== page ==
To understand the impact Thurgood Marshall had on justice in the United States, one has to recognize the plight of black communities in the first half of the 20th century.
In front of an intimate crowd Saturday night at the Phyllis P. Marshall Center Ballroom, Fox News and National Public Radio political analyst Juan Williams recounted several stories of hardship told to him by the late Supreme Court Justice in a speech titled “50th Anniversary of the Civil Rights Struggle: from Brown v. Topeka (Kan.) Board of Education to Today.”
Williams noted that while Marshall traveled the South in the 1930s with Charles Hamilton Houston, dean of the Howard University Law School, while attending the Washington, D.C., school, Marshall saw depths of poverty he had never imagined.
While Marshall was inspecting a schoolhouse that was little more than a leaky shack, Williams said a small boy took an orange from Marshall, bit through the rind, then chucked the fruit to the ground and said it was sour. Taken aback, Marshall scolded the boy until Houston remarked on the level of impoverishment in the community, telling Marshall that the boy had probably never even seen an orange, much less tasted one.
“(Houston) then told Marshall ‘a lawyer that is not a social engineer is only a social parasite. Somebody in America has to be a voice for this little boy,'” Williams said.
He noted that at the time the law said schools had to be “separate, but equal,” but in reality, that was hardly the case. Many black children in the South went to substandard schools, and only from December through February because they had to work on sharecroppers’ farms to help their families.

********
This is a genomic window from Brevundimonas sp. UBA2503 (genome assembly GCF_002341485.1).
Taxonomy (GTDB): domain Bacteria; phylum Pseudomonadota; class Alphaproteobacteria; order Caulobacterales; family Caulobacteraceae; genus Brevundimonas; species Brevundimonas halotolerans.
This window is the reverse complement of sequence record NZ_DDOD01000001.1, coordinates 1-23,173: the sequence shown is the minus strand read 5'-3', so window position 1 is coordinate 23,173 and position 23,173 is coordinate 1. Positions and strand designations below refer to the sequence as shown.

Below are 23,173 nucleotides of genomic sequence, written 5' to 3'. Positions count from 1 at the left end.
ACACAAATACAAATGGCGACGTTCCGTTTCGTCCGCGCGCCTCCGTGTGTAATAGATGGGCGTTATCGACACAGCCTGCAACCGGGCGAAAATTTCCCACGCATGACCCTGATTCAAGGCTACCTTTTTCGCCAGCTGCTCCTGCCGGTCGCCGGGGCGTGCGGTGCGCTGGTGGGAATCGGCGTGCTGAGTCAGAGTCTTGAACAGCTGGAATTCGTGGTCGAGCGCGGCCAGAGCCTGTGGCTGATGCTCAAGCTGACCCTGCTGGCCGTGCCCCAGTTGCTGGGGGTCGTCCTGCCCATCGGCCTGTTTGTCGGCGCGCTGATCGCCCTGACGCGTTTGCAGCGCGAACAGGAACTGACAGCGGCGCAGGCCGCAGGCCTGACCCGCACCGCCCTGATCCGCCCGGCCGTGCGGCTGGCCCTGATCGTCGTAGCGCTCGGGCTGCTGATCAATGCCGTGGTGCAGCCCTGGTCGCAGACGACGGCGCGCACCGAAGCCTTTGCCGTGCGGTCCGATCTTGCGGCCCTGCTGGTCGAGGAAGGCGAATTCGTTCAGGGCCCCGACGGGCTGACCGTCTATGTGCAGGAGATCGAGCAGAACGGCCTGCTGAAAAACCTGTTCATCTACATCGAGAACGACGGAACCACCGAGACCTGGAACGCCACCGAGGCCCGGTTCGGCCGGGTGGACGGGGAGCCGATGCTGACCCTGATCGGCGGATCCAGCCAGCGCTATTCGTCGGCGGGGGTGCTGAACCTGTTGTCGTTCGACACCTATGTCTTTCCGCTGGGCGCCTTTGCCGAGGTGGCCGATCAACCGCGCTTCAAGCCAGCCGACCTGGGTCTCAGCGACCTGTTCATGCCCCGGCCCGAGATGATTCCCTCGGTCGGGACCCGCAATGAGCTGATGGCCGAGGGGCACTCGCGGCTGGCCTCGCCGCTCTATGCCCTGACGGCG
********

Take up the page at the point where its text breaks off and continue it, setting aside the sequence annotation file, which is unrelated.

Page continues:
Marshall took from this and other experiences the fortitude to take on the social establishments of segregation and inequality in America, Williams said. But at the root of these injustices was the disparity in education, and for Williams, Brown v. Board of Education was the crux of the civil rights movement.
“The Federal government shifted from supporting segregation and racist policy in this nation,” Williams said. “When you come to the heart and soul of Brown, you have to think about education in this country.”
While Marshall was the catalyst for change in America, it disheartened him (and Williams) that his story was lost amongst the struggle of other civil rights leaders.
“People lose touch with the younger Marshall,” Williams said. “People have no idea of the truly revolutionary work (Marshall did) that changed the ground on which we walk today.”
As lead counsel for the NAACP in numerous Supreme Court cases, Marshall garnered change by being the voice of the minority population, Williams said. Marshall had a pivotal role in events such as the Brown v. Board of Education and the Montgomery Bus boycott and assured the integration of college and universities in America. And Marshall’s record in Supreme Court cases is exemplary.
“He is the Babe Ruth … of Supreme Court lawyers,” Williams said.
He added that Marshall’s record of 27 victories in 32 Supreme Court cases is far and away the best.
Williams said without Brown v. Board of Education, Florida would not have the largest black middle class in this country and we would not have continued growth in graduations rates at high schools and colleges in the country among minority populations.
The lecture was co-sponsored by the Black Emphasis Month Committee and the Amnesty International at USF.